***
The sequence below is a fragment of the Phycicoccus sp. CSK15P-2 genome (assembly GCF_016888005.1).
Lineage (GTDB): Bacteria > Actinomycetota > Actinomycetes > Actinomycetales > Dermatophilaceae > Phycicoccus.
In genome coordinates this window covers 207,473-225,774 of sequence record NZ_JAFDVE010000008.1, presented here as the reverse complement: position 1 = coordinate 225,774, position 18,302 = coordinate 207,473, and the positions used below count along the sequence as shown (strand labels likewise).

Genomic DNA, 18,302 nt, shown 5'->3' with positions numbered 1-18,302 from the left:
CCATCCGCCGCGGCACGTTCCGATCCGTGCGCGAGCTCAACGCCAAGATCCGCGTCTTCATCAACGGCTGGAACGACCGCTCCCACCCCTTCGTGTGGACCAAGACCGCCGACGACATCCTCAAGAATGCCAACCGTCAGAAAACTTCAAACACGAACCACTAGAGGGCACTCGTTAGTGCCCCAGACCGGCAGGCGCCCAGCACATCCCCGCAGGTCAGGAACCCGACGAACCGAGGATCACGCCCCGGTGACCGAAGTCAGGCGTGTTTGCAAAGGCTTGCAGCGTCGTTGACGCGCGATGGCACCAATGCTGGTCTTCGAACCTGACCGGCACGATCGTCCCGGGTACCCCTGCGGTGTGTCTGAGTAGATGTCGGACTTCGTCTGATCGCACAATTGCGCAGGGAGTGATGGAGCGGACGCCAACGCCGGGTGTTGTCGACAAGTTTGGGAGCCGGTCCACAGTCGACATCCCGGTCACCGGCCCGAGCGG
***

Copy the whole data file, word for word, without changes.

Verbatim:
The sequence below is a fragment of the Phycicoccus sp. CSK15P-2 genome (assembly GCF_016888005.1).
Lineage (GTDB): Bacteria > Actinomycetota > Actinomycetes > Actinomycetales > Dermatophilaceae > Phycicoccus.
In genome coordinates this window covers 207,473-225,774 of sequence record NZ_JAFDVE010000008.1, presented here as the reverse complement: position 1 = coordinate 225,774, position 18,302 = coordinate 207,473, and the positions used below count along the sequence as shown (strand labels likewise).

Genomic DNA, 18,302 nt, shown 5'->3' with positions numbered 1-18,302 from the left:
CCATCCGCCGCGGCACGTTCCGATCCGTGCGCGAGCTCAACGCCAAGATCCGCGTCTTCATCAACGGCTGGAACGACCGCTCCCACCCCTTCGTGTGGACCAAGACCGCCGACGACATCCTCAAGAATGCCAACCGTCAGAAAACTTCAAACACGAACCACTAGAGGGCACTCGTTAGTGCCCCAGACCGGCAGGCGCCCAGCACATCCCCGCAGGTCAGGAACCCGACGAACCGAGGATCACGCCCCGGTGACCGAAGTCAGGCGTGTTTGCAAAGGCTTGCAGCGTCGTTGACGCGCGATGGCACCAATGCTGGTCTTCGAACCTGACCGGCACGATCGTCCCGGGTACCCCTGCGGTGTGTCTGAGTAGATGTCGGACTTCGTCTGATCGCACAATTGCGCAGGGAGTGATGGAGCGGACGCCAACGCCGGGTGTTGTCGACAAGTTTGGGAGCCGGTCCACAGTCGACATCCCGGTCACCGGCCCGAGCGG